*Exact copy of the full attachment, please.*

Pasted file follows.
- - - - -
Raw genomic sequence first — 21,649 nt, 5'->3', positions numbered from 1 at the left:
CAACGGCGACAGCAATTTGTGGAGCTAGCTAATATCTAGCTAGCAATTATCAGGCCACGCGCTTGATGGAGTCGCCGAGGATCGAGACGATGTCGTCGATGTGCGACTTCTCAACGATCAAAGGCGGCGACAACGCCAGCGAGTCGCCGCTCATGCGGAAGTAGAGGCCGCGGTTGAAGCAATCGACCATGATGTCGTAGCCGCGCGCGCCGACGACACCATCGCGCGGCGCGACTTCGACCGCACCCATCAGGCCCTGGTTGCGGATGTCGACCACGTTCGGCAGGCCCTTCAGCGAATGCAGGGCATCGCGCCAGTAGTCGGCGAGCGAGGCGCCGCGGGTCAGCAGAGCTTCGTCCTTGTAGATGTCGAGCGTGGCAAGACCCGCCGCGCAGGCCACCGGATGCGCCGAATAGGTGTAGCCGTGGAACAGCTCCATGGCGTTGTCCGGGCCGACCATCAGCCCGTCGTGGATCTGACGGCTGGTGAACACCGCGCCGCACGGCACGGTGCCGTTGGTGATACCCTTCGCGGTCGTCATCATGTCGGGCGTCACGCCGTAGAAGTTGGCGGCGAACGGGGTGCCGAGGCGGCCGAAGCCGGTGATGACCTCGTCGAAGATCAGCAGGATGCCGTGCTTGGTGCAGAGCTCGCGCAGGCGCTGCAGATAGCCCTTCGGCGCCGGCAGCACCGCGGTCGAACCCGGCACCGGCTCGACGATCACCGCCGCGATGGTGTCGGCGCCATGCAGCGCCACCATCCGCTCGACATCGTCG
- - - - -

Raw genomic sequence first — 21,649 nt, 5'->3', positions numbered from 1 at the left:
CAACGGCGACAGCAATTTGTGGAGCTAGCTAATATCTAGCTAGCAATTATCAGGCCACGCGCTTGATGGAGTCGCCGAGGATCGAGACGATGTCGTCGATGTGCGACTTCTCAACGATCAAAGGCGGCGACAACGCCAGCGAGTCGCCGCTCATGCGGAAGTAGAGGCCGCGGTTGAAGCAATCGACCATGATGTCGTAGCCGCGCGCGCCGACGACACCATCGCGCGGCGCGACTTCGACCGCACCCATCAGGCCCTGGTTGCGGATGTCGACCACGTTCGGCAGGCCCTTCAGCGAATGCAGGGCATCGCGCCAGTAGTCGGCGAGCGAGGCGCCGCGGGTCAGCAGAGCTTCGTCCTTGTAGATGTCGAGCGTGGCAAGACCCGCCGCGCAGGCCACCGGATGCGCCGAATAGGTGTAGCCGTGGAACAGCTCCATGGCGTTGTCCGGGCCGACCATCAGCCCGTCGTGGATCTGACGGCTGGTGAACACCGCGCCGCACGGCACGGTGCCGTTGGTGATACCCTTCGCGGTCGTCATCATGTCGGGCGTCACGCCGTAGAAGTTGGCGGCGAACGGGGTGCCGAGGCGGCCGAAGCCGGTGATGACCTCGTCGAAGATCAGCAGGATGCCGTGCTTGGTGCAGAGCTCGCGCAGGCGCTGCAGATAGCCCTTCGGCGCCGGCAGCACCGCGGTCGAACCCGGCACCGGCTCGACGATCACCGCCGCGATGGTGTCGGCGCCATGCAGCGCCACCATCCGCTCGACATCGTCG